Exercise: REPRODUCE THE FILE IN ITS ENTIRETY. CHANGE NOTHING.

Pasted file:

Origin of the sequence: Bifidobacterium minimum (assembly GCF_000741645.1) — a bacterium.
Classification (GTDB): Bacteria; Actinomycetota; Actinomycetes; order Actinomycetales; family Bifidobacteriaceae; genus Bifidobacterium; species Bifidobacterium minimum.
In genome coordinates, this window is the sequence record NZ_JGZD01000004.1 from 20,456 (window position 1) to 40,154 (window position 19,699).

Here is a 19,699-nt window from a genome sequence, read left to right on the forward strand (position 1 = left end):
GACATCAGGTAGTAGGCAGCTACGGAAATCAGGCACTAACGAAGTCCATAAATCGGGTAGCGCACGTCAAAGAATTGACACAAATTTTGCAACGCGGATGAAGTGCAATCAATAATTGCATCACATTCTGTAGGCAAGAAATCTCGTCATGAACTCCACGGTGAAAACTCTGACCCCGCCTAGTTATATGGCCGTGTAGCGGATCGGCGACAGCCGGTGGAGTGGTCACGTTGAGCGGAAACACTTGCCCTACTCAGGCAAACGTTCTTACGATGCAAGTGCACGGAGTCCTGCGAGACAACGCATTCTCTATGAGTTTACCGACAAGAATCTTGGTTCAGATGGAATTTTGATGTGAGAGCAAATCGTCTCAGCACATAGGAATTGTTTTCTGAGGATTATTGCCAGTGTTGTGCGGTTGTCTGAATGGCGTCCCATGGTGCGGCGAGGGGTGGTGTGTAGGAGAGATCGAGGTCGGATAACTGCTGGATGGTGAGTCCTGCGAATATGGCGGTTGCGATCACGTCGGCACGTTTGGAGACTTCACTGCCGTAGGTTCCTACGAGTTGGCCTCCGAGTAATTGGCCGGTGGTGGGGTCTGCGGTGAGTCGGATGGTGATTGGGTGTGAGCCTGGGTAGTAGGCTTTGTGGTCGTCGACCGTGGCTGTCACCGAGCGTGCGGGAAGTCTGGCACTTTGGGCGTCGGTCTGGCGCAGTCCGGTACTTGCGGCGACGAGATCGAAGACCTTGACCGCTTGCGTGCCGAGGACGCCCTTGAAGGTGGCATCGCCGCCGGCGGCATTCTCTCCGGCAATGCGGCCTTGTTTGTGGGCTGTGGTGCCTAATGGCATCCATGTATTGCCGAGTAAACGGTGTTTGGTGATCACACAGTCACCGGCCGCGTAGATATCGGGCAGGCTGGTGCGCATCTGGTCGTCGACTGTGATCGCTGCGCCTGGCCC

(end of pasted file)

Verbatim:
Origin of the sequence: Bifidobacterium minimum (assembly GCF_000741645.1) — a bacterium.
Classification (GTDB): Bacteria; Actinomycetota; Actinomycetes; order Actinomycetales; family Bifidobacteriaceae; genus Bifidobacterium; species Bifidobacterium minimum.
In genome coordinates, this window is the sequence record NZ_JGZD01000004.1 from 20,456 (window position 1) to 40,154 (window position 19,699).

Here is a 19,699-nt window from a genome sequence, read left to right on the forward strand (position 1 = left end):
GACATCAGGTAGTAGGCAGCTACGGAAATCAGGCACTAACGAAGTCCATAAATCGGGTAGCGCACGTCAAAGAATTGACACAAATTTTGCAACGCGGATGAAGTGCAATCAATAATTGCATCACATTCTGTAGGCAAGAAATCTCGTCATGAACTCCACGGTGAAAACTCTGACCCCGCCTAGTTATATGGCCGTGTAGCGGATCGGCGACAGCCGGTGGAGTGGTCACGTTGAGCGGAAACACTTGCCCTACTCAGGCAAACGTTCTTACGATGCAAGTGCACGGAGTCCTGCGAGACAACGCATTCTCTATGAGTTTACCGACAAGAATCTTGGTTCAGATGGAATTTTGATGTGAGAGCAAATCGTCTCAGCACATAGGAATTGTTTTCTGAGGATTATTGCCAGTGTTGTGCGGTTGTCTGAATGGCGTCCCATGGTGCGGCGAGGGGTGGTGTGTAGGAGAGATCGAGGTCGGATAACTGCTGGATGGTGAGTCCTGCGAATATGGCGGTTGCGATCACGTCGGCACGTTTGGAGACTTCACTGCCGTAGGTTCCTACGAGTTGGCCTCCGAGTAATTGGCCGGTGGTGGGGTCTGCGGTGAGTCGGATGGTGATTGGGTGTGAGCCTGGGTAGTAGGCTTTGTGGTCGTCGACCGTGGCTGTCACCGAGCGTGCGGGAAGTCTGGCACTTTGGGCGTCGGTCTGGCGCAGTCCGGTACTTGCGGCGACGAGATCGAAGACCTTGACCGCTTGCGTGCCGAGGACGCCCTTGAAGGTGGCATCGCCGCCGGCGGCATTCTCTCCGGCAATGCGGCCTTGTTTGTGGGCTGTGGTGCCTAATGGCATCCATGTATTGCCGAGTAAACGGTGTTTGGTGATCACACAGTCACCGGCCGCGTAGATATCGGGCAGGCTGGTGCGCATCTGGTCGTCGACTGTGATCGCTGCGCCTGGCCC